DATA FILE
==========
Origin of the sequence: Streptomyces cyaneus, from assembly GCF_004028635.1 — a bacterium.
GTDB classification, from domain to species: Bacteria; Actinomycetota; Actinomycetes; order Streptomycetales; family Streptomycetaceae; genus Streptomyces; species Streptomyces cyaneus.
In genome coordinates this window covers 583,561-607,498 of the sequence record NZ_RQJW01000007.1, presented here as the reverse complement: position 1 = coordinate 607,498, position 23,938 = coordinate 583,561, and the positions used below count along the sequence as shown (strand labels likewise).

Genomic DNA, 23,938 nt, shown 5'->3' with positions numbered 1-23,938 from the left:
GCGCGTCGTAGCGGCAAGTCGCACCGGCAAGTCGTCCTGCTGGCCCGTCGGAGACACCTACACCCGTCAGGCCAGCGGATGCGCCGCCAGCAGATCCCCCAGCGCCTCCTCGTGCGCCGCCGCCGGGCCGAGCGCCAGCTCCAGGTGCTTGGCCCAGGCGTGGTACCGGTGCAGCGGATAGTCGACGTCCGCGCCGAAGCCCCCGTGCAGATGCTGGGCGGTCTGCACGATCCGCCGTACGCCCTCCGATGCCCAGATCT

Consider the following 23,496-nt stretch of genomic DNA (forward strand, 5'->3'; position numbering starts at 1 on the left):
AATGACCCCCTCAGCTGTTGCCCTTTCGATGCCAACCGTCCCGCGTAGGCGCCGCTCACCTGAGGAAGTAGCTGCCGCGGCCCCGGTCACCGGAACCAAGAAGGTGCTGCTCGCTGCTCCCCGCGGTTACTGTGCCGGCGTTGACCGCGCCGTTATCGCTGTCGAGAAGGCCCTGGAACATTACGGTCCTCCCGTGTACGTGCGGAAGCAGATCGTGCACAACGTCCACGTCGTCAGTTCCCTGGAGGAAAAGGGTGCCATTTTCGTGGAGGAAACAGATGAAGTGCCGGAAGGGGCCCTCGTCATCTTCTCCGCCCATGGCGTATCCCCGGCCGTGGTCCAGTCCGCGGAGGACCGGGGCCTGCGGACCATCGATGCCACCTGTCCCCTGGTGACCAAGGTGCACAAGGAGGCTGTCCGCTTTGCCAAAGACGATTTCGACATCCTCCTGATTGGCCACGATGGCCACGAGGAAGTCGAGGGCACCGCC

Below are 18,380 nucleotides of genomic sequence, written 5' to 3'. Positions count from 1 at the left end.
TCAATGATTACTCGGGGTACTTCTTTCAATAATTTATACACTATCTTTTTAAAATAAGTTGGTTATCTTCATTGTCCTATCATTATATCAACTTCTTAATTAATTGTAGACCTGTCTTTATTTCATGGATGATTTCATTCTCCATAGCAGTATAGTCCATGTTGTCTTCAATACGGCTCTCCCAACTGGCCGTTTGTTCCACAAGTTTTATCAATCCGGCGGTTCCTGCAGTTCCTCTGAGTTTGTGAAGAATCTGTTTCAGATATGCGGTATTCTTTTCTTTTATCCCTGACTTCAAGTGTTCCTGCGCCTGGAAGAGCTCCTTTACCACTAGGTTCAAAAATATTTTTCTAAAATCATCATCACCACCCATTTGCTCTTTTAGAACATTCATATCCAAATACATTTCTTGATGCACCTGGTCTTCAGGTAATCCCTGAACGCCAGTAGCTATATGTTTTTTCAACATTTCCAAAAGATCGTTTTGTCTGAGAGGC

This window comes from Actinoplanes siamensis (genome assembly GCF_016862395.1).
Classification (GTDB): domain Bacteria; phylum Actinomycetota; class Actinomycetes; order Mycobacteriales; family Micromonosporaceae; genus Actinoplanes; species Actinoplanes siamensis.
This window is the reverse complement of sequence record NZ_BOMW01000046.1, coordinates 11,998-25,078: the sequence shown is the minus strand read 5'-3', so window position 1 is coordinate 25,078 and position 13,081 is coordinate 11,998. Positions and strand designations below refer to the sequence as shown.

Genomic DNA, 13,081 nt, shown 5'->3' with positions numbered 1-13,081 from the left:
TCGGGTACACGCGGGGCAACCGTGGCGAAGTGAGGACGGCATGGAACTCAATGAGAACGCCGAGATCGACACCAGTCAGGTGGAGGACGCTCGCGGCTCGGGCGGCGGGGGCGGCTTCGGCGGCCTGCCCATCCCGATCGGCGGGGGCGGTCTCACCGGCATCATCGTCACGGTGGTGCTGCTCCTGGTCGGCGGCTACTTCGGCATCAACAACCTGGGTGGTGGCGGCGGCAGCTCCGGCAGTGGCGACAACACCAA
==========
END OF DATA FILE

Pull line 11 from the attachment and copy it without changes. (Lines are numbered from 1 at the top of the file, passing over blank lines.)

Classification (GTDB): domain Bacteria; phylum Actinomycetota; class Actinomycetes; order Mycobacteriales; family Micromonosporaceae; genus Actinoplanes; species Actinoplanes siamensis.